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Five great places to go on a hammock trip in Oslo this summer

Make the most of the warm weather by spending the night sleeping under the stars in a hammock. Here are our top picks for a 'hengekøyetur' in Oslo. 

Five great places to go on a hammock trip in Oslo this summer
Here are five great spots to go on a hammock trip. Photo by S Migaj on Unsplash

One of the best things about Norway is being close to nature wherever you are. This applies to the country’s capital, Oslo. Another great thing about Norway is Allemannsretten, the right to public access.

This gives people the right to travel or camp anywhere they like, regardless of who owns the land. The exception to this rule is cultivated land and if you are camping on somebody else’s land you can only do so if you are 150 meters from their property and can only stay a maximum of two night’s before you are required to ask for permission. 

Furthermore, while it isn’t a rule per say, those camping with tents and hammocks are encouraged to pick spots that are already established as sites for camping. So while it may be tempting to look for your own hidden gem please do stay close to an established spot to avoid minimal disruption to the nature and wildlife in the area. 

You can take a closer look at the rules for camping trips and the right to roam here.

With that cleared up we can now get to our list of our top picks for a hammock trip in Oslo.

Grefsenkollen (Lillomarka) 

The area isn’t just a great spot for running, climbing, and alpine slopes; it’s also an excellent area to take a Hengekøyetur or hammock trip. There are plenty of great places to hang your hammock that offer fantastic views of Oslo. 

This spot doesn’t just suit those looking for the best view of Oslo; it’s perfect for sporty types, too, as there’s plenty of great trails in the area for hiking, biking and running.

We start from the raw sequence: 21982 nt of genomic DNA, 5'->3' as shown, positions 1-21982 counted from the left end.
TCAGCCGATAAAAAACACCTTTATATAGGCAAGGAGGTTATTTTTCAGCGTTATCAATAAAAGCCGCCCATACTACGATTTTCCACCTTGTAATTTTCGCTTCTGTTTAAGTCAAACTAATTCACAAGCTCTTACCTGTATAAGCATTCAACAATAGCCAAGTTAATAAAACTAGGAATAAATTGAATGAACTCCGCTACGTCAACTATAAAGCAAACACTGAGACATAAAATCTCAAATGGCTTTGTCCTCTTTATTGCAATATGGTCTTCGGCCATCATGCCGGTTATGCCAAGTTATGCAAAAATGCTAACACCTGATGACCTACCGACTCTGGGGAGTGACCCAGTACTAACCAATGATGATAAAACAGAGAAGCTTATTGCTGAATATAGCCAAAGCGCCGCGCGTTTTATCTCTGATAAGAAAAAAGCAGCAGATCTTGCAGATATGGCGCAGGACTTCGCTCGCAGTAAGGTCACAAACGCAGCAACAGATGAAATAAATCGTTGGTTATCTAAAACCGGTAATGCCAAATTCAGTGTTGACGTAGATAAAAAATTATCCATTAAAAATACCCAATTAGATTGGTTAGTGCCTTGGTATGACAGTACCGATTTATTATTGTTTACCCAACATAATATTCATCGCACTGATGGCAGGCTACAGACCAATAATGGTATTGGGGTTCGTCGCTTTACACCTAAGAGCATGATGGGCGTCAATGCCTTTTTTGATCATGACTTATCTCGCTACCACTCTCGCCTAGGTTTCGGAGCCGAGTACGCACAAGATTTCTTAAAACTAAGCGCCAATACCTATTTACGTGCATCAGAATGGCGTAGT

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You can get there by taking the 56 bus to Akebakken. Then it is a short 2-kilometre hike to the top. If you do not fancy taking public transport, plenty of parking is available, but a short walk will still be involved.  

This spot probably isn’t suitable for young children, though, so bear that in mind when planning. 

Gaupekollen (Maridalen)

North of Oslo, Maridalen has some excellent spots for hammock enthusiasts and nature lovers alike. 

This spot is a lot quieter than some of the others on the list, so it can give a more secluded feel without having to travel too far away from the city. 

 
 
 
 
 
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The hike is roughly 4 kilometres from the nearest car park or the closest bus stop. The best way to get there via public transport is by taking the 51 bus and hiking the rest of the journey. 

The trip to reach the top of Gaupekollen can be taken at a leisurely pace as the elevation increase is just 350 meters.

From there you’ll be able to see the Oslo Fjord and city centre. 

Trollvann (Lilomarka) 

This one is perfect for families who don’t want to walk for miles to find a good spot or those who are wary of heights. 

There are plenty of great spots to choose from near trollvannet in Lilomarka. The terrain is flat and easy to traverse, making it a popular site for families with small children. 

 
 
 
 
 
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It’s a jiffy to get to via car or public transport (56 bus) and boasts a place to grab a bite to eat and toilets nearby. 

Despite being named the trolls water, the lake is also a great place to take a dip, and there’s a jetty, making getting in and out of the water simple. 

READ ALSO: The six best places to swim outdoors in Oslo this summer